FOX Accused Of Being An Emotionally Manipulative Idiot | TV/Streaming


That should be a recipe for success. But, it turns out that 44 minutes is too little to provide the kind of nuance that “Accused” is after. And without time to ask complex questions, the episodes are emotionally manipulative—throwing the viewer into dire situations with no real payoff.

Take the first episode: The liner notes say it “deals with the limits of unconditional love” as Chiklis’ Scott is increasingly worried his teenage son “may be planning a unthinkable crime.” It is, in fact, an impossible situation with all potential answers exhausted—Scott tries to put his son in therapy, adjust his parenting methods, and get the police involved and nothing got it. It’s scary and draining to be asked to feel sorry for Scott, especially as the episode builds.

But the “Accused” has no wisdom to offer. Scott and his family are loving and wealthy—his son’s propensity for evil is not due to neglect or abuse. In fact, this family has all the advantages, and “Scott’s Story” takes pains to show that the eldest son is making progress. The explanation of why they are in this situation—through innocuous flashbacks that point to something inherently wrong with the second son—takes all the teeth out of the opportunity to present a lig -on social criticism. What about incels and the radicalization of young men online? Nothing. Or almost nothing, as we see the young man playing a shooter video game, definitely a throw-back boogeyman with no real teeth. Even the ease of getting weapons was not checked. This stage asks for a big emotional upswing and getting it is something that some people don’t like. It’s not appropriate.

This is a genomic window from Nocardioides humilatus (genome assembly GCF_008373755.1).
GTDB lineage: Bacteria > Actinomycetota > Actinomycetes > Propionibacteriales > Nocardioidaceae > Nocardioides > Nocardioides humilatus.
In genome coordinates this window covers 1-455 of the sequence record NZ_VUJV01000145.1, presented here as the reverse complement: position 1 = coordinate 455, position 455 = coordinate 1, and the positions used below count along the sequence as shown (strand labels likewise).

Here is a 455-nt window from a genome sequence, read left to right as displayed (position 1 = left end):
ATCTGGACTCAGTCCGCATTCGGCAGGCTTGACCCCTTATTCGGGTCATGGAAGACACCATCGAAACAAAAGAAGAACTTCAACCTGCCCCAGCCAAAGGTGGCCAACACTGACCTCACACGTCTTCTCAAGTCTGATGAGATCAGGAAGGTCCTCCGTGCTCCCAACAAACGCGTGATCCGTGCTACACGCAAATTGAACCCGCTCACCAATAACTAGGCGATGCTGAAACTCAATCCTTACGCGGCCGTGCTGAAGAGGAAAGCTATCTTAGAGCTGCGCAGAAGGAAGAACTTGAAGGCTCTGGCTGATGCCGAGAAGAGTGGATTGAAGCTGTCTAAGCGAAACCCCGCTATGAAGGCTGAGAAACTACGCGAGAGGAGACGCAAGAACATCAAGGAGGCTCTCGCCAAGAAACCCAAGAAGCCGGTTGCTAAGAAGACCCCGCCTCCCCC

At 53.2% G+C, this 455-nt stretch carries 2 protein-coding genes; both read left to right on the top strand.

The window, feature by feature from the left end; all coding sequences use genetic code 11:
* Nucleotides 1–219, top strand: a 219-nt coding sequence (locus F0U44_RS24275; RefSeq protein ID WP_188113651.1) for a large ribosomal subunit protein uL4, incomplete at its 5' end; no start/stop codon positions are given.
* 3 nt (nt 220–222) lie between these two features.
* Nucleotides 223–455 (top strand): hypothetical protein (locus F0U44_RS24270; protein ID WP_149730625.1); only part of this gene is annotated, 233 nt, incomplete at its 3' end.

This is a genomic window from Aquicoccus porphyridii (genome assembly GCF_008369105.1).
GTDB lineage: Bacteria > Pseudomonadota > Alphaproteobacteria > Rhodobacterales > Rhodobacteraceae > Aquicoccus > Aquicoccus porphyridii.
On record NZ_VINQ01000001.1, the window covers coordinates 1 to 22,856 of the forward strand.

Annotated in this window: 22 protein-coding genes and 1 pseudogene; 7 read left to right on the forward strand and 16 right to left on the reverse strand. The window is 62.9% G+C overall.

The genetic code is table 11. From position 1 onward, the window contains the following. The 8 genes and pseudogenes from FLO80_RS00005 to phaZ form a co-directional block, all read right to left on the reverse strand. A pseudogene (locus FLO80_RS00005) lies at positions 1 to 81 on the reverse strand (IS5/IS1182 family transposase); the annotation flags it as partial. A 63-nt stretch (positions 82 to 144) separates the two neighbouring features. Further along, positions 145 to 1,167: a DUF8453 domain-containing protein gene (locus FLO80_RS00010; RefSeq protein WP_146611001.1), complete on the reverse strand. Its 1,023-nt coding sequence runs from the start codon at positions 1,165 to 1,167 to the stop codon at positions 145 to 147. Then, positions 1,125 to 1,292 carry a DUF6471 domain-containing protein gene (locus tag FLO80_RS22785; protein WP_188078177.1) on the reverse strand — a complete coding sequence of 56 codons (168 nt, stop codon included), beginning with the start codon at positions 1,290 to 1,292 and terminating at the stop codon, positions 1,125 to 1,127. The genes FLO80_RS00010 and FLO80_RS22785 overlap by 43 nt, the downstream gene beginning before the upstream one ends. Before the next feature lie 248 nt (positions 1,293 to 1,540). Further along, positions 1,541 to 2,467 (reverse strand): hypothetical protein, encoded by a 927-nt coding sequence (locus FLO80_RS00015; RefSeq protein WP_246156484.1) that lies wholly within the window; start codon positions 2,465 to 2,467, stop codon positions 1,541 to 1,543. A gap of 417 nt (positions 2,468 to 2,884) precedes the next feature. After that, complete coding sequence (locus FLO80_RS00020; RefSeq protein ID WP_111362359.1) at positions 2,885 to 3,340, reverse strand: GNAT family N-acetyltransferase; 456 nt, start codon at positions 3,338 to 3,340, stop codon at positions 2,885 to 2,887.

And even in the lighter episodes, the format doesn’t work. I happily watched Nogueras’ Ava throughout the series, watching her navigate her abusive mother, build a healthy relationship with her husband, and frankly, do more than just carry the child. another person. As it is, we don’t see him at work or with a passion project. Instead, we only know her alleged crime and that focus reduces her to her Deafness—she’s a Deaf woman, advocating for Deaf rights but not much else.

We got a bigger picture of Harrison Ghee’s Kevin, seeing him at work and at play, but I still walked away disappointed. Why is this strong, Black gay man being dragged into a courtroom at all? I want to see his happy love story, his coming-of-age story, not this story that unnecessarily hurts the audience and the protagonist.



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